Published: 20:28, April 18, 2024 | Updated: 10:49, April 19, 2024
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Hong Kong mulls sending local nurses to Guangdong in exchange program
By Stephy Zhang in Hong Kong
Su Zhiqiang (right), a Guangdong nurse from Guangzhou’s First Affiliated Hospital of Jinan University, shares the experience he gained from the GBA Specialty Nursing Knowledge-exchange Programme alongside his Hong Kong colleague Renee Yip, a nurse consultant from the New Territories West Cluster, during a news conference on April 18, 2024. (PROVIDED TO CHINA DAILY)

Hong Kong is considering sending some of its nurses to Guangdong province in an exchange program, as the special administrative region is set to welcome the third batch of 130 nurses from its northern neighbor under the program.

The northbound exchange, to be provided to Hong Kong nurses, aims to help them learn cases that are rarely seen in the city, the city’s Hospital Authority said.

At a media conference on Thursday morning, the city’s hospital regulator said it plans to send local nurses for short-term clinical exchanges in Guangdong hospitals.

The authority said it hopes that local nurses will get the chance to work at the pediatric surgery and cardiothoracic surgery departments, as diseases dealt with in Guangdong are rarely seen in Hong Kong.

The authority said it also hopes that Hong Kong nurses will be able to work in stroke treatment centers and public breast milk banks in Guangdong to gain experience.

Follow-up arrangements will be made after discussion with Guangdong authorities, the hospital regulator said.

Meanwhile, about 130 mainland nurses will participate in the third batch of exchanges under the GBA Specialty Nursing Knowledge-Exchange Programme, and will work in Hong Kong’s public hospitals after the current batch of nurses complete their turn in January, the authority said.

The nursing exchange program, along with similar arrangements for doctors, traditional Chinese medicine practitioners and radiographers, make up the Guangdong-Hong Kong-Macao Greater Bay Area Healthcare Talents Visiting Programmes.

Launched by the authority in 2023, the wider program aims to deepen professional exchanges of healthcare workers in Hong Kong and Guangdong, and to foster the development of public healthcare services in Hong Kong and the mainland.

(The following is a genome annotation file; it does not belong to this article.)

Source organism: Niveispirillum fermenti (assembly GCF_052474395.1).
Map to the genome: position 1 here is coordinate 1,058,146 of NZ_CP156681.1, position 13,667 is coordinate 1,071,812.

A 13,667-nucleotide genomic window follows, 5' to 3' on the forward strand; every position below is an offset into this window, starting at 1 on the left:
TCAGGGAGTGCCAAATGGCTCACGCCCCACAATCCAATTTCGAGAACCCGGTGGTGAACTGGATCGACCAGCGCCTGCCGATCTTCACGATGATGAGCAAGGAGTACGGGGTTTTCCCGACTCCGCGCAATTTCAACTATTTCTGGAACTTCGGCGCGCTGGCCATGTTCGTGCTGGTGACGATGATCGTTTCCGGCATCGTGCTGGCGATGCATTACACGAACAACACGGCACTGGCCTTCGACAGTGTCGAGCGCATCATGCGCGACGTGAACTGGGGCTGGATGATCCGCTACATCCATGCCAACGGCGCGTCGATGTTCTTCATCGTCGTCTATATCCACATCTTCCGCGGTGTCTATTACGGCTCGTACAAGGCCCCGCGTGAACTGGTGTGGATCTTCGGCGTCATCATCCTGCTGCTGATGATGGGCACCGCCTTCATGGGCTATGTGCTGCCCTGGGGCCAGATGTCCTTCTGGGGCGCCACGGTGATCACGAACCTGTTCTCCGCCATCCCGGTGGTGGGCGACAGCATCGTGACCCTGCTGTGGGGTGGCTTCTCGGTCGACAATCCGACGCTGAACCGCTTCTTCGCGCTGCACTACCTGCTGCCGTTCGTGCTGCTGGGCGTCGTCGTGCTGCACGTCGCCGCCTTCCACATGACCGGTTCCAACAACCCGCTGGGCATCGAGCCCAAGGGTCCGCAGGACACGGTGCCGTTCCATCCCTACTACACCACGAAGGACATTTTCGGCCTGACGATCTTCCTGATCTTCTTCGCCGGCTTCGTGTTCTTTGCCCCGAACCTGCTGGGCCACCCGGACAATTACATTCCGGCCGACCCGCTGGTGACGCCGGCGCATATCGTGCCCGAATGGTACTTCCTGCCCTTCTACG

So far, two batches of mainland nurses have participated in the nursing exchange program. The second batch of about 100 nurses, whose participants have an average clinical experience of nine years, arrived in Hong Kong at the beginning of this year. Their exchange will last 10 and a half months, until January.

Danny Tong Wah-kun, the authority’s chief manager for nursing, said nurses in the second batch comes from 14 cities across Guangdong.

In addition to geriatric and internal medicine departments — where the first batch of 70 mainland nurses work — they have been deployed at departments such as intensive care units, gastric surgery, ophthalmology and endoscopy, Tong said.

The mainland nurses and their Hong Kong mentors and workmates agreed the exchange program boosts understanding between the two places, and the cooperation is pleasant without many difficulties.

Samspon Chan, associate nurse consultant from Ruttonjee & Tang Shiu Kin Hospitals, said his hospital has assigned a mentor for each of the mainland nurses who are working at its intensive care unit to teach them procedures of hospital admissions and the work of the intensive care unit.

Chan said he has also learned a lot from mainland nurses, including the mainland’s nursing services, the development of smart hospitals, the application of ultrasound in clinical cares, and the assessment standards of mainland hospitals.

Su Zhiqiang, a nurse from Guangzhou’s First Affiliated Hospital of Jinan University, said that Hong Kong hospitals prioritize patients’ experience and feelings during treatment and hospitalization.

Renee Yip, nurse consultant from New Territories West Cluster, said although the working languages in Hong Kong and mainland hospitals are different, nurses participating in the program and the Hong Kong hospitals they are working at have made adequate preparations in the early stage to reduce miscommunication.

Yip added that the mainland nurses are adaptable, experienced, and very professional.

Mo Minhua, a nurse from Peking University Shenzhen Hospital, said she met little difficulty in adapting to Hong Kong, as medical devices in Guangdong and Hong Kong are basically the same. She also shared the mainland’s specialist nursing practices with her Hong Kong colleagues and introduced them to the electronic information system that mainland hospitals use.

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